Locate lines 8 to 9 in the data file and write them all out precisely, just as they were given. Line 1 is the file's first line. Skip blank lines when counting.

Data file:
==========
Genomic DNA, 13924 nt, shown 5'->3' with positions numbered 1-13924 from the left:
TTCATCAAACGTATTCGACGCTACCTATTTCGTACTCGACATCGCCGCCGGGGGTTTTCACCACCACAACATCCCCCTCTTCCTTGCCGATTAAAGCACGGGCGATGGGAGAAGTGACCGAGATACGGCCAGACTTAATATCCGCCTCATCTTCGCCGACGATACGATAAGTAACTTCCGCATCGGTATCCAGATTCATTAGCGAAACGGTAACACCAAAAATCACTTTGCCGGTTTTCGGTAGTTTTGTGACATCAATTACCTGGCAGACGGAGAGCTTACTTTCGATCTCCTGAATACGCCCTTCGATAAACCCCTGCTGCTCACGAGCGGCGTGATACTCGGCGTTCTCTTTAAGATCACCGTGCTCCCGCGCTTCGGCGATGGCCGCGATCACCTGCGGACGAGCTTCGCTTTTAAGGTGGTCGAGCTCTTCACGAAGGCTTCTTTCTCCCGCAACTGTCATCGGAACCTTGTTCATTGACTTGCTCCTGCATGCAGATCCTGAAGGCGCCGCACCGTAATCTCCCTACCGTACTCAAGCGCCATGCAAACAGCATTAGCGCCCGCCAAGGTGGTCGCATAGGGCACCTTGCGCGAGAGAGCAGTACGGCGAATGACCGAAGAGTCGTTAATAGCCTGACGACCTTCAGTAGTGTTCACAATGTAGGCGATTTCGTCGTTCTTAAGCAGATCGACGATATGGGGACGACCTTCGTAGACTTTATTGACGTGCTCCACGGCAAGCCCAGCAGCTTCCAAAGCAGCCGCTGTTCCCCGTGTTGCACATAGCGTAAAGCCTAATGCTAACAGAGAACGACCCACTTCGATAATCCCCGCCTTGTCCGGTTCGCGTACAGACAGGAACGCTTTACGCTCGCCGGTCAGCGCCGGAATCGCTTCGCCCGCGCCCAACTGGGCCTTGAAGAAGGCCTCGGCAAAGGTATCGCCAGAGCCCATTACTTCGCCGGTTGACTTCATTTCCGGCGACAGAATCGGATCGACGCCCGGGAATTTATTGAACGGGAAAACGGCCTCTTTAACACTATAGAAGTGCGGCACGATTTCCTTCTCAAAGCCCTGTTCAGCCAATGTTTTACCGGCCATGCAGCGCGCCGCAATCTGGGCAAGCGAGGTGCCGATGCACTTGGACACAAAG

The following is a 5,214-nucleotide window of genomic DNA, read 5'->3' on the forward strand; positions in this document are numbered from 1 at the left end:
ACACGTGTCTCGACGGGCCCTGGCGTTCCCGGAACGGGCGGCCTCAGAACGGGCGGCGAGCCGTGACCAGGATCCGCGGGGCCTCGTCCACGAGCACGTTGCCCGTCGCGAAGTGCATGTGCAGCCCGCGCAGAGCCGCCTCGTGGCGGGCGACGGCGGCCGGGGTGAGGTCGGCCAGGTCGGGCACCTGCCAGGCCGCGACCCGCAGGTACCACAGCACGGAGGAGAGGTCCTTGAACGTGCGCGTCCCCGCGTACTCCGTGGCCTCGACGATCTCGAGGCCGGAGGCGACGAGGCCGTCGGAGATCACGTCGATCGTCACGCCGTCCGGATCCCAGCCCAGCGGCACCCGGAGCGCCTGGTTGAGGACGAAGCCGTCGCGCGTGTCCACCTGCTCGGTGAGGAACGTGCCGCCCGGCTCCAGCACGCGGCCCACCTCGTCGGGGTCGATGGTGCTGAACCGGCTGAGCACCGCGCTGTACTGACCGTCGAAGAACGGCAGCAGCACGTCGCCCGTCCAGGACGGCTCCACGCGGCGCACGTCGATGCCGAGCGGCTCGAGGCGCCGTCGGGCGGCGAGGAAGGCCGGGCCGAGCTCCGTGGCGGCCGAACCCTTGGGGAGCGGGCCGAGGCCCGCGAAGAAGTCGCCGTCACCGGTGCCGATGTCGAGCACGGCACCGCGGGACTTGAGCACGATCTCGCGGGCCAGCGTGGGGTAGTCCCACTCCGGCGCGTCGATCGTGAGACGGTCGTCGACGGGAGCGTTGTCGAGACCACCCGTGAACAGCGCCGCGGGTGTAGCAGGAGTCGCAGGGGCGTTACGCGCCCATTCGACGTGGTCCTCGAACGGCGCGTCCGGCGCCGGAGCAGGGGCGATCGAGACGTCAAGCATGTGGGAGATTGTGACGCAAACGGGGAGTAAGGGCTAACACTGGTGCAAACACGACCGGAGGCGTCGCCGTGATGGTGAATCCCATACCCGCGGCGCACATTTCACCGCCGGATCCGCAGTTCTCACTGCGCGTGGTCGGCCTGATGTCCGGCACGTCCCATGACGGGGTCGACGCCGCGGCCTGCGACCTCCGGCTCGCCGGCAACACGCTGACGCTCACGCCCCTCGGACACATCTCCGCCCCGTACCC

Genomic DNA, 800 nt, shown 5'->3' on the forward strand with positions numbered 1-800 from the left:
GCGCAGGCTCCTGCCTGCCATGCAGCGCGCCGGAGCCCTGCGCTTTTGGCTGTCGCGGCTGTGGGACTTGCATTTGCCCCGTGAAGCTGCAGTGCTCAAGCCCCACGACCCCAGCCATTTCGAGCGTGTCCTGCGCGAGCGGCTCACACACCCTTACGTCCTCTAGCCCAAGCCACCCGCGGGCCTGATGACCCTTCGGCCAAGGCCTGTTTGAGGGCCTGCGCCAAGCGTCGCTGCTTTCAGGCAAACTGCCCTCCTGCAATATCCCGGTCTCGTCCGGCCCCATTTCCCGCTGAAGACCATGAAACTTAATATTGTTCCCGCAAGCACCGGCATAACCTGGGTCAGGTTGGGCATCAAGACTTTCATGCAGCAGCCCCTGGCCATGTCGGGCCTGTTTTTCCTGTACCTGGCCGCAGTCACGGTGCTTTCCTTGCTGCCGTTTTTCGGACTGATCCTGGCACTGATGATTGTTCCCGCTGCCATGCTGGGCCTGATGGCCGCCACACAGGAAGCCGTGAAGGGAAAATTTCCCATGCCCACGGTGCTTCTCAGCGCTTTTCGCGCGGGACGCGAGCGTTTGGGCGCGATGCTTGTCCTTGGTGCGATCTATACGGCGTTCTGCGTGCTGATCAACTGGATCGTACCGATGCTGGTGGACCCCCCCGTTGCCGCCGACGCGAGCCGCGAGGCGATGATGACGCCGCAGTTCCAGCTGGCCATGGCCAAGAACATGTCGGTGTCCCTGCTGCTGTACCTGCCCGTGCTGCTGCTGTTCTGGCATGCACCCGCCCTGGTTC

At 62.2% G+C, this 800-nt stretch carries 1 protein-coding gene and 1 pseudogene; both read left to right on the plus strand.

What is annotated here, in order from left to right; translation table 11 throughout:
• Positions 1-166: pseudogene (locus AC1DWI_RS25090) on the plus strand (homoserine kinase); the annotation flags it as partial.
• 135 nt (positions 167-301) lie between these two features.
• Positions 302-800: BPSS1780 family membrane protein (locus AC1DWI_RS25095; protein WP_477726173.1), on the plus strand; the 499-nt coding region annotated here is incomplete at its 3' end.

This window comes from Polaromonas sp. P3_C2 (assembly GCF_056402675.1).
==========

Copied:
What is annotated here, in order from left to right; translation table 11 throughout:
• Positions 1-166: pseudogene (locus AC1DWI_RS25090) on the plus strand (homoserine kinase); the annotation flags it as partial.